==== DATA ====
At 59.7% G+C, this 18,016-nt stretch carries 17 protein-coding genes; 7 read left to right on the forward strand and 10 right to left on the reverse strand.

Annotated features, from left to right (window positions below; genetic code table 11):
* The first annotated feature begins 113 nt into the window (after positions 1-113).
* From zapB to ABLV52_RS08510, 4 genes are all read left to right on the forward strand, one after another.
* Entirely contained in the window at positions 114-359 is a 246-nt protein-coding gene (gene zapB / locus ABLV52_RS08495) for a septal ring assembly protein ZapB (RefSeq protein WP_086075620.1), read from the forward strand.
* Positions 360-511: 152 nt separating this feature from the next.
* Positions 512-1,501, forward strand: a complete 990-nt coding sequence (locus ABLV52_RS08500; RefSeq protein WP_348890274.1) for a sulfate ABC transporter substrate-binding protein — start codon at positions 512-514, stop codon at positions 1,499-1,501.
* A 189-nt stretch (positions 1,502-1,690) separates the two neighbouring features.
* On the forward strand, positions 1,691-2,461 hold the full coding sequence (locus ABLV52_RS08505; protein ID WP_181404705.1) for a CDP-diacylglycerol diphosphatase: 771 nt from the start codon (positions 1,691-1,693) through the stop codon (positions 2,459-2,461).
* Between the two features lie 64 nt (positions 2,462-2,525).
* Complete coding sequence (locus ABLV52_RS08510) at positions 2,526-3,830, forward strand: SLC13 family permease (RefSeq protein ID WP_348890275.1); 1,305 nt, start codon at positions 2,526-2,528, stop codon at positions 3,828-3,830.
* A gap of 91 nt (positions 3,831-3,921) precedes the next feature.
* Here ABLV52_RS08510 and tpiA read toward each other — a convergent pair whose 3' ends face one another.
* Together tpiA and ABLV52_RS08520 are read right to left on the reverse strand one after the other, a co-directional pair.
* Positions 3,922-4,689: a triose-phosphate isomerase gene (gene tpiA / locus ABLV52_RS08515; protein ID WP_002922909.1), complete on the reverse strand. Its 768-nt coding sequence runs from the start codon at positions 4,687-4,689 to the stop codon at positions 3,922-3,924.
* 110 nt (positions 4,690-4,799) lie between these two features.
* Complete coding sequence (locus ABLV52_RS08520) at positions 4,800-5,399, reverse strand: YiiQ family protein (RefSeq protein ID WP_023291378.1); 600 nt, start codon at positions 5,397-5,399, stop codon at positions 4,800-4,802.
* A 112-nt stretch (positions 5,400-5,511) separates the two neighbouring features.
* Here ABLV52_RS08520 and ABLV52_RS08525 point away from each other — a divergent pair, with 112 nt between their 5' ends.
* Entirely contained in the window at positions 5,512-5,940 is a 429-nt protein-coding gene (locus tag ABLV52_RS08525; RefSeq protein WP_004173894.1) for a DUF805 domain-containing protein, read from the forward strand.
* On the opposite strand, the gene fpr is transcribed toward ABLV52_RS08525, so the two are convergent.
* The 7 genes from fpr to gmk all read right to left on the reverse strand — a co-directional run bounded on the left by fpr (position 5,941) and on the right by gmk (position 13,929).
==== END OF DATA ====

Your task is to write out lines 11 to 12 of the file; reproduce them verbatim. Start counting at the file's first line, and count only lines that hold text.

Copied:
* Complete coding sequence (locus ABLV52_RS08510) at positions 2,526-3,830, forward strand: SLC13 family permease (RefSeq protein ID WP_348890275.1); 1,305 nt, start codon at positions 2,526-2,528, stop codon at positions 3,828-3,830.
* A gap of 91 nt (positions 3,831-3,921) precedes the next feature.